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THERMAGEDDON by Robert Hunter


Countdown to 2030

by Robert Hunter

Pub Date: April 22nd, 2003
ISBN: 1-55970-667-8
Publisher: Arcade

A credible warning of imminent ecological catastrophe, a nightmare brought about by greed, lies, denial, and inertia—to say nothing of SUVs.

You can be forgiven for assuming, thanks to the title, that this is some kind of bottom-of-the-barrel L. Ron Hubbard offering. But don’t be put off. Hunter, a cofounder of Greenpeace (Warriors of the Rainbow, not reviewed), does bring plenty of doom-and-gloom rhetoric and nightmare scenarios into play, but he also offers a healthy dose of good science in support of his overarching message, which can be condensed along these lines: Change your ways, postindustrialists, or come a quarter-century from now, the world is going to change in ways that will make life very difficult, if not impossible, for humans and other living things. Such messages are nothing new; as Hunter acknowledges, scientists have warned of global warming since at least 1957, when oceanographers observed that the world’s seas were absorbing less and less carbon dioxide and began to wonder where all that extra CO2 was going. What has changed, though, is an apparent unwillingness on the part of the general culture, and certainly the media, to treat such phenomena as a problem worth getting worked up about; “despite the existence of an instantaneous global communications system,” Hunter observes, the First World takes a business-as-usual attitude toward the environment, even as new “vehicles with internal-combustion engines are coming off the assembly lines around the world at the rate of one per minute” and the footprint of Americans and Europeans on the environment grows heavier and heavier, a pattern that will only increase as more and more nations become developed. What to do? Well, says Hunter, a little monkeywrenching might be in order—but so, too, is activism to press the cause of alternative energy and the like, and take note: a reordering of priorities to lessen individual consumption of resources.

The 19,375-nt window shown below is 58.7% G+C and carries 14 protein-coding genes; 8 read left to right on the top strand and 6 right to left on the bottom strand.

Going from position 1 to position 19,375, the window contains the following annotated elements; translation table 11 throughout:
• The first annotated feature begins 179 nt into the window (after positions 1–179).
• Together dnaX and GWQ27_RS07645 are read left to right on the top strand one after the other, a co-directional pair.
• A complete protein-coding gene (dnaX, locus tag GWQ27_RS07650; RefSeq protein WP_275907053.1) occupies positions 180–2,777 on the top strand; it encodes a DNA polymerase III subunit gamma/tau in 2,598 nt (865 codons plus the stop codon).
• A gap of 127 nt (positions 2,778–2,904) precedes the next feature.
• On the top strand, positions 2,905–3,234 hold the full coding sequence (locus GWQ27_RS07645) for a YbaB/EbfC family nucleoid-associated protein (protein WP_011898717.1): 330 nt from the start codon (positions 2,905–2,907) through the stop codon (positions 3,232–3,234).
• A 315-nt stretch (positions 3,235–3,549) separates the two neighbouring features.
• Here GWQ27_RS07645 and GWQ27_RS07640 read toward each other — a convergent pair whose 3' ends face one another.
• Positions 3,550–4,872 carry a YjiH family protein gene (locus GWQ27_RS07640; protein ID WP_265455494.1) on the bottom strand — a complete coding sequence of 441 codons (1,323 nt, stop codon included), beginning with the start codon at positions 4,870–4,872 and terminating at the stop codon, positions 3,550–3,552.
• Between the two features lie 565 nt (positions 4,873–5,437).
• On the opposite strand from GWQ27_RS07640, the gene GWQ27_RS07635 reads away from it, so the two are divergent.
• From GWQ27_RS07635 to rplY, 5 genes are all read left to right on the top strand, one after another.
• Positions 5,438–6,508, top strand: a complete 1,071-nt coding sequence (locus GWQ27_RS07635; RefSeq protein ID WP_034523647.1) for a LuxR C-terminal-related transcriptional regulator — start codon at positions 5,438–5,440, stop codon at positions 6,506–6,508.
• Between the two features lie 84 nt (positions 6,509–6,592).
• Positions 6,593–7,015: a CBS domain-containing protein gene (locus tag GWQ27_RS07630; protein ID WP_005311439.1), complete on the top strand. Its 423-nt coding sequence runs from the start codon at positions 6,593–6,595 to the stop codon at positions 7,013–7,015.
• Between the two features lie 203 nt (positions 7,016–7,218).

“It took me years to stop smoking,” says Hunter. “It will take a while to learn to stop climate-wrecking.” Though he probably won’t reach the worst offenders, the author makes a good case for going cold turkey on Humvees, heated pools, and other deadly luxuries.